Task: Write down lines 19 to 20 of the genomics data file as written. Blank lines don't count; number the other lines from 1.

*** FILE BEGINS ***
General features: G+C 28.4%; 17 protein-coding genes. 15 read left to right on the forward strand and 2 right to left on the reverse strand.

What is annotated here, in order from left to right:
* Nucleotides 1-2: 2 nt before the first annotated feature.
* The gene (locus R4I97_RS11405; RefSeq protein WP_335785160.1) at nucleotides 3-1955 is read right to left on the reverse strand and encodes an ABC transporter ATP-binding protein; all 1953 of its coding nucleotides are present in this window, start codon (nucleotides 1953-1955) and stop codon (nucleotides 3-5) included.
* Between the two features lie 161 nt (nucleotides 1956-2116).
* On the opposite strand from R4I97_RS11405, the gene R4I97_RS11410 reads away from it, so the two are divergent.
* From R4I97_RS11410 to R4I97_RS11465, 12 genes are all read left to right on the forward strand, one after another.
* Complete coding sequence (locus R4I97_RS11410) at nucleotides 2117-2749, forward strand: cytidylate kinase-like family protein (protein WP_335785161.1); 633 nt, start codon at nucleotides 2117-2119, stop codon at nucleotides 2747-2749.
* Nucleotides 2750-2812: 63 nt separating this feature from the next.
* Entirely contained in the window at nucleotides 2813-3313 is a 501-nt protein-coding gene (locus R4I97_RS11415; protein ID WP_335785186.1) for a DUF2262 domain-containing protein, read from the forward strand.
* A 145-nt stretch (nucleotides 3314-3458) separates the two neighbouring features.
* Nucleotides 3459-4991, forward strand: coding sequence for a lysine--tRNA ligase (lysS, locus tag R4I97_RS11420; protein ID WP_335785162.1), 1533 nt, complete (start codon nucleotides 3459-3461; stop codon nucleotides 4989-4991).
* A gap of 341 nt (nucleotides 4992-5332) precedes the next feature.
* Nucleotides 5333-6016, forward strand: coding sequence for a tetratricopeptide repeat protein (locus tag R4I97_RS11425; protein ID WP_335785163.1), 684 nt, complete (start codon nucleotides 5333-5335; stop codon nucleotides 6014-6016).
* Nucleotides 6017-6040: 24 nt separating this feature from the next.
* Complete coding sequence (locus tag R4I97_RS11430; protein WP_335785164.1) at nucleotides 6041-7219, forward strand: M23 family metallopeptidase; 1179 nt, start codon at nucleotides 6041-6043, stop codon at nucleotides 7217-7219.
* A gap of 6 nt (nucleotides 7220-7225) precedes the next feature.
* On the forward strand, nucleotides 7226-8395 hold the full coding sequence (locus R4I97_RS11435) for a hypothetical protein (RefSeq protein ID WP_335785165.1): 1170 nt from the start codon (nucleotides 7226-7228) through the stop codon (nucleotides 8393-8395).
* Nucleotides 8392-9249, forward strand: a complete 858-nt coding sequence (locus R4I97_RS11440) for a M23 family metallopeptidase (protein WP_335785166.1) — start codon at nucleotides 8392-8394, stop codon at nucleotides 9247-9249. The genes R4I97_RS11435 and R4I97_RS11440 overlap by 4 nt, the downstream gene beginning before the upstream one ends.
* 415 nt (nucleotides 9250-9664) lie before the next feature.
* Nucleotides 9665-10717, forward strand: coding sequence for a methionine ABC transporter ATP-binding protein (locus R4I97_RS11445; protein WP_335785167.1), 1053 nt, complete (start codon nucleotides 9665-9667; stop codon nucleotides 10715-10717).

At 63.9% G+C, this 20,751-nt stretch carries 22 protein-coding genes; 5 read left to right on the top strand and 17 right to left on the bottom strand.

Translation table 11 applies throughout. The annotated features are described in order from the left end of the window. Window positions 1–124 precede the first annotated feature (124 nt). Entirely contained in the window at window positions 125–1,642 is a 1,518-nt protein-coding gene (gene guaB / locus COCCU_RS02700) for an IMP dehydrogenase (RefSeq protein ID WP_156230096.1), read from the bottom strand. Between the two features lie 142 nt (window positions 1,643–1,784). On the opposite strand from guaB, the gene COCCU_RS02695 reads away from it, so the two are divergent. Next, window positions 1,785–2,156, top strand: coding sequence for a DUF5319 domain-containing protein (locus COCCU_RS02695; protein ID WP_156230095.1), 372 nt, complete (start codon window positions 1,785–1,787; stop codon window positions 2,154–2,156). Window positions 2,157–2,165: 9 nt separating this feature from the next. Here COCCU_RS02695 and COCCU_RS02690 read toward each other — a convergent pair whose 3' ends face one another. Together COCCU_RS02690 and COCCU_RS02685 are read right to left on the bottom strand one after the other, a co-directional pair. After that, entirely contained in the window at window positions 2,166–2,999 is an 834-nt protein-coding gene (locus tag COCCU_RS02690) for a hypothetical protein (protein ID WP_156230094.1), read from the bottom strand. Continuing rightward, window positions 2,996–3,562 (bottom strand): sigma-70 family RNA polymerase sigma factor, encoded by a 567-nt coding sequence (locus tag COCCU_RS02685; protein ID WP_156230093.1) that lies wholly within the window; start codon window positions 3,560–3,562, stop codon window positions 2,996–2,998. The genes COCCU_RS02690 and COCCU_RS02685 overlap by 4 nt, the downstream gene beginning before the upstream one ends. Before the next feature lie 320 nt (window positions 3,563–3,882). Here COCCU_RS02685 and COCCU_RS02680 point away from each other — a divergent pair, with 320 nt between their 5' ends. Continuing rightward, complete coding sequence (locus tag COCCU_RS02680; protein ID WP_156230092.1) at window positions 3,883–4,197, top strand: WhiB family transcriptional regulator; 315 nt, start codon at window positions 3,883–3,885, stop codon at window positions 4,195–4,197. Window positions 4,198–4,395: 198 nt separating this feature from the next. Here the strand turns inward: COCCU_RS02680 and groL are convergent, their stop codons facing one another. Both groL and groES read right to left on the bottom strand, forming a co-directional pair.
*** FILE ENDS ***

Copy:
* Nucleotides 8392-9249, forward strand: a complete 858-nt coding sequence (locus R4I97_RS11440) for a M23 family metallopeptidase (protein WP_335785166.1) — start codon at nucleotides 8392-8394, stop codon at nucleotides 9247-9249. The genes R4I97_RS11435 and R4I97_RS11440 overlap by 4 nt, the downstream gene beginning before the upstream one ends.
* 415 nt (nucleotides 9250-9664) lie before the next feature.